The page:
Hip Hop Architecture 101 by Michael Ford

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Product Description

Hip Hop has established itself as a gravitas culture which crosses borders of race, ethnicity, class, and religion. Members of the Hip Hop Generation carry the residue of the culture into all spaces they inhabit and their individual works are seasoned with the flavor of hip hop and architecture is not exempt.

Hip Hop Architecture 101 explores the intersection of Hip Hop culture and the built environment through three interconnected realms; media, professional practice, and academia. The goal of Hip Hop Architecture is to increase the number of underrepresented populations in the practice of architecture while simultaneously creating a new approach to architecture and design, one based on the Hip Hop's founding elements (DJ, Emcee, Graffiti and B-Boy/ B-Girl). Hip Hop Architecture is a manifestation of the widely accepted fifth element of Hip Hop, Knowledge.

Hip Hop Architecture 101 is based on Michael Ford's national Hip Hop Architecture Lecture Tour and includes interviews with legendary hip hop artists, architectural practitioners and academics.

" Life in the so-called inner city has always been a major theme in hip-hop. From the desolate state of the Bronx Projects described in Grandmaster Flash’s “The Message” to the poor conditions in parts of Brooklyn and Queens recounted by artists like Jay Z, Biggie, and Nas, rappers have used their music to offer a glimpse into urban spaces across the United States. For decades, they’ve used verses and hooks to allude to the relationship between hip-hop and architecture — overcrowded, dilapidated towers have been the backdrop of the genre since its inception. But that relationship is more significant than it appears to be, says Michael Ford, whose pioneering research in the field of hip-hop-inspired architecture has earned him a fitting sobriquet: The Hip-Hop Architect."

- Alice Kemp Habib, The Fader

"This is the same as what we were doing with music in the park back in the day,” Rakim tells CityLab, “taking the history that surrounded us in everyday life, breaking it down and creating something new to express ourselves. We used music—the classics like James Brown, Carla Thomas, George Clinton. Ford uses bricks, mortar, lighting, and open space—but it's all about communicating how our culture is developing while remembering and paying homage to the past."

- Brentin Mock, Citylab interview with Rakim

"Hip-hop is often about place. And, according to architect Michael Ford, it is place—often poorly designed, underfunded, and cut off from the rest of the city through bad urban planning and structural racism—that birthed the genre. Ford, who has been tapped to design the forthcoming Universal Hip-Hop Museum in the Bronx, has helped coin the term “hip-hop architecture,” popularizing the concept as a lens for looking at the intersections of culture and the built environment."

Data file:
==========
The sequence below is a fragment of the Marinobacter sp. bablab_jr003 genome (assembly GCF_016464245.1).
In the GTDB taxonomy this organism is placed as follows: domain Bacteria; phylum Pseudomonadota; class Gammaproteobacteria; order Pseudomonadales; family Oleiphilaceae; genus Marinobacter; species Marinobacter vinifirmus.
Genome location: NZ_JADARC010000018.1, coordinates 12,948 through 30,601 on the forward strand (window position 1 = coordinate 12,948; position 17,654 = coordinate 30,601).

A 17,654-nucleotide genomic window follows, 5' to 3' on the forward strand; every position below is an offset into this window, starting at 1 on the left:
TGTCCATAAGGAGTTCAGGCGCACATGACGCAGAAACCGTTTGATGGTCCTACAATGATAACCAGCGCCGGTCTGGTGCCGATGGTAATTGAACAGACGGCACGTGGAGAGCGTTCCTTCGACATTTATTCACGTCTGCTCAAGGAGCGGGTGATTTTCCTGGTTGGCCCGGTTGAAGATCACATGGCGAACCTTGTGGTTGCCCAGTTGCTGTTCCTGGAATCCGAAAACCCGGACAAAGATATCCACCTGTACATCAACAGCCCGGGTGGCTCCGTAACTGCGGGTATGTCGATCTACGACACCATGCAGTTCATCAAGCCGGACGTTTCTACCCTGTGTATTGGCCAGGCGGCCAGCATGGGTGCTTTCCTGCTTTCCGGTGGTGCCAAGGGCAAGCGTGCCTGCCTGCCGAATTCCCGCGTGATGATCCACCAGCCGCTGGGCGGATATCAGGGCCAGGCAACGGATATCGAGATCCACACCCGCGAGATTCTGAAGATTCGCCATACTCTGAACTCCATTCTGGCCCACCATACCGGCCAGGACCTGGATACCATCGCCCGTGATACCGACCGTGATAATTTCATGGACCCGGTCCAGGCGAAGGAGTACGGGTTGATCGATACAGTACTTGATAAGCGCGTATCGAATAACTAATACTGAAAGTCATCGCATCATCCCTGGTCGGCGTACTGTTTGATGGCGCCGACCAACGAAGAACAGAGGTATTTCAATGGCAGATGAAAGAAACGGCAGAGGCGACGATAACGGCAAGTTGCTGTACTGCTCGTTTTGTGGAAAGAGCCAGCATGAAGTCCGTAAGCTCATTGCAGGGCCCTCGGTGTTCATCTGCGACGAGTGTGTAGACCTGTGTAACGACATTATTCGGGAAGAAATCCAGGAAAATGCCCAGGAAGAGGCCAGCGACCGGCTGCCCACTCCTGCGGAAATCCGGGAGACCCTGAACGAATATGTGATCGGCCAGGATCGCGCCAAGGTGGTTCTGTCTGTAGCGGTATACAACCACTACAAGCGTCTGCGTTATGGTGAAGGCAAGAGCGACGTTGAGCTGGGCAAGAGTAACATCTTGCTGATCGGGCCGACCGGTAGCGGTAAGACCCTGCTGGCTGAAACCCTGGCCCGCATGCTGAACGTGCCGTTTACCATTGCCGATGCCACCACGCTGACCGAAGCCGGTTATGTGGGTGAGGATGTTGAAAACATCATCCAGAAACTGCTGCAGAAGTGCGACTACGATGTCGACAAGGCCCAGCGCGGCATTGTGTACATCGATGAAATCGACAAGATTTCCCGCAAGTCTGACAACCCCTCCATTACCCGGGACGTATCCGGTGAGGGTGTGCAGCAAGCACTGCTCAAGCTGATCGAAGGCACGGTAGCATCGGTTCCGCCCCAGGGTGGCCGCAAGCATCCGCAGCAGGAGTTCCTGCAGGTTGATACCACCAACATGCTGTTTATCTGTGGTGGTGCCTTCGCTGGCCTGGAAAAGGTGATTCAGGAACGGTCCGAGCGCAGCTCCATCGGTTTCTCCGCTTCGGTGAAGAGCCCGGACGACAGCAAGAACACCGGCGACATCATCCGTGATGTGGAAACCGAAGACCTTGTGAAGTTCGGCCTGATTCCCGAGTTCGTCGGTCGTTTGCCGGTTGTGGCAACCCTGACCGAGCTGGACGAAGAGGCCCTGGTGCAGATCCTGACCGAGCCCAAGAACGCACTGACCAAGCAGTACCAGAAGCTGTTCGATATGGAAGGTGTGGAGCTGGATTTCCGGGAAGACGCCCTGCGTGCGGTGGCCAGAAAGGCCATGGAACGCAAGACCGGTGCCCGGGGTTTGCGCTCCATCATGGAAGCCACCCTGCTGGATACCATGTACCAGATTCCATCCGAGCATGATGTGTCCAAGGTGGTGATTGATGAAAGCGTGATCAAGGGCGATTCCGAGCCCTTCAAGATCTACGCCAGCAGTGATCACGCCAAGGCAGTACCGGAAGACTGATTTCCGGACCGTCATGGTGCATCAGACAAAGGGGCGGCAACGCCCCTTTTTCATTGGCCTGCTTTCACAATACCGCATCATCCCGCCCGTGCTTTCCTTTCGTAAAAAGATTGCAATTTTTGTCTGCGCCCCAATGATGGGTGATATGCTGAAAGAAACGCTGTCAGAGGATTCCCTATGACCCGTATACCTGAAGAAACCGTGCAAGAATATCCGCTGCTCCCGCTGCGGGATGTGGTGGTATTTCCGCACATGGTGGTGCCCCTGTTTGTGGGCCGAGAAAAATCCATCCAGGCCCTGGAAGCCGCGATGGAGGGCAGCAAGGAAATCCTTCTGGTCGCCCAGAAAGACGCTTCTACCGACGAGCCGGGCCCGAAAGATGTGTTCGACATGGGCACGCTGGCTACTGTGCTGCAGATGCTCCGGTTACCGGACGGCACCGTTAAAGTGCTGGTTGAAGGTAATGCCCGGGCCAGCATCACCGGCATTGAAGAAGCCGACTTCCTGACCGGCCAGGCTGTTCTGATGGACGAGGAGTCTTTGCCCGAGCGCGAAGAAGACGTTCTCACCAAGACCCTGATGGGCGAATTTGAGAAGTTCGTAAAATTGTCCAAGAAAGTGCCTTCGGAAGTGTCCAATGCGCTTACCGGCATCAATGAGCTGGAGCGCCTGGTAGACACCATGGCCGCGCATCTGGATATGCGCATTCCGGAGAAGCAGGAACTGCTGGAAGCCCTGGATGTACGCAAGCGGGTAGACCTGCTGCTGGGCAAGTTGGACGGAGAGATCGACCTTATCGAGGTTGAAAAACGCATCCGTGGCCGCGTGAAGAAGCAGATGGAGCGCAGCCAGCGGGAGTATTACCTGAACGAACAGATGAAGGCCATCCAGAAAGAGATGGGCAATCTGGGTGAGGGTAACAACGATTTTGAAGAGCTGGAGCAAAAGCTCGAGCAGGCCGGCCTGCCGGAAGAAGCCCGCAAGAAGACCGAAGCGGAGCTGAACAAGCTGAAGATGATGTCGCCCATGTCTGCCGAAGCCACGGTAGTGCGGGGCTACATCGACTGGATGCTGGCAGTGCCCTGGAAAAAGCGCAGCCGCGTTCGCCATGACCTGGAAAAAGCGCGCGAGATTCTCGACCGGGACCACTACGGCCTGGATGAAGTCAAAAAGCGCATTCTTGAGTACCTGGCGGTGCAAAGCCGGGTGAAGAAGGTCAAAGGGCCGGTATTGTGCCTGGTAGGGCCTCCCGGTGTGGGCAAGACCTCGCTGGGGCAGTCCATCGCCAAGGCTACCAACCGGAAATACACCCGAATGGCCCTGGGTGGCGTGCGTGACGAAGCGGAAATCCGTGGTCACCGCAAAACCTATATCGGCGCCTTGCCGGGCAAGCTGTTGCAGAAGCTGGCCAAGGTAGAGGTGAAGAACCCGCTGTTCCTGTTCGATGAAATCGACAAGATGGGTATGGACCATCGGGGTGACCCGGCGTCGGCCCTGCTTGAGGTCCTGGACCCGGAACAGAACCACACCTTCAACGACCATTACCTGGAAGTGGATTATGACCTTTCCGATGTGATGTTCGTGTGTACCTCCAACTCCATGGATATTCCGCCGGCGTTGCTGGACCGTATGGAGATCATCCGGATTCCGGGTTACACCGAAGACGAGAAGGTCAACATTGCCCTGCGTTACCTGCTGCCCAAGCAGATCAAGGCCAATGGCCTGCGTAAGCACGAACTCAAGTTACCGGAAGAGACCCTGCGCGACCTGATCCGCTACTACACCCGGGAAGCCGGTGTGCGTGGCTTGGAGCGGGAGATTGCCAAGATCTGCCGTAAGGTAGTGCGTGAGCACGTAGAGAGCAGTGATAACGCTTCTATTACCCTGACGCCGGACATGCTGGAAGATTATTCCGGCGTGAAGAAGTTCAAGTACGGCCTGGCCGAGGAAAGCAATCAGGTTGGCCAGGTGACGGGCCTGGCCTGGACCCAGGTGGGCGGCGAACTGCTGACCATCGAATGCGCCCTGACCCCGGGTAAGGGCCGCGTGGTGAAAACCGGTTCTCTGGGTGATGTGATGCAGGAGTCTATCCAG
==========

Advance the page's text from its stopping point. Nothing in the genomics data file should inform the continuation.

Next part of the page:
- Patrick Sission, Curbed

Michael Ford's Hip Hop Architecture Lecture at our National Organization of Minority Architecture Students (NOMAS) Symposium was by far one of the liveliest I have ever seen in over 30 years at the University of Illinois at Urbana-Champaign's School of Architecture.  His winning combination of images, speech, and music kept students on the edges of their seats, tapping their feet, with their eyes wide open. It was fascinating to learn about the origins of some of the most well known hip hop performing artists in some of the nation's most troubled housing projects.  Michael Ford's unique interpretation has the ability to  draw the attention of a new generation to the power of architecture and design.

- Dr. Kathryn H. Anthony, University of Illinois Urbana Champaign

About the Author

Born and raised in Detroit, Michael Ford, The Hip Hop Architect, is the designer of The Universal Hip Hop Museum. He has dedicated his professional career to stimulating cross disciplinary discourse on the sociological and cultural implications of architecture and urban planning on its inhabitants. Focusing on the intersection of the built environment and hip hop culture, through three interconnected realms; academia, media and practice, Ford’s national Hip Hop Architecture lecture tour has included keynotes at The American Institute of Architects National Convention, South by Southwest Eco Conference and academic lectures at Harvard’s Graduate School of Design, Carnegie Mellon University, and his alma matter University of Detroit Mercy, where he received his master’s degree in architecture.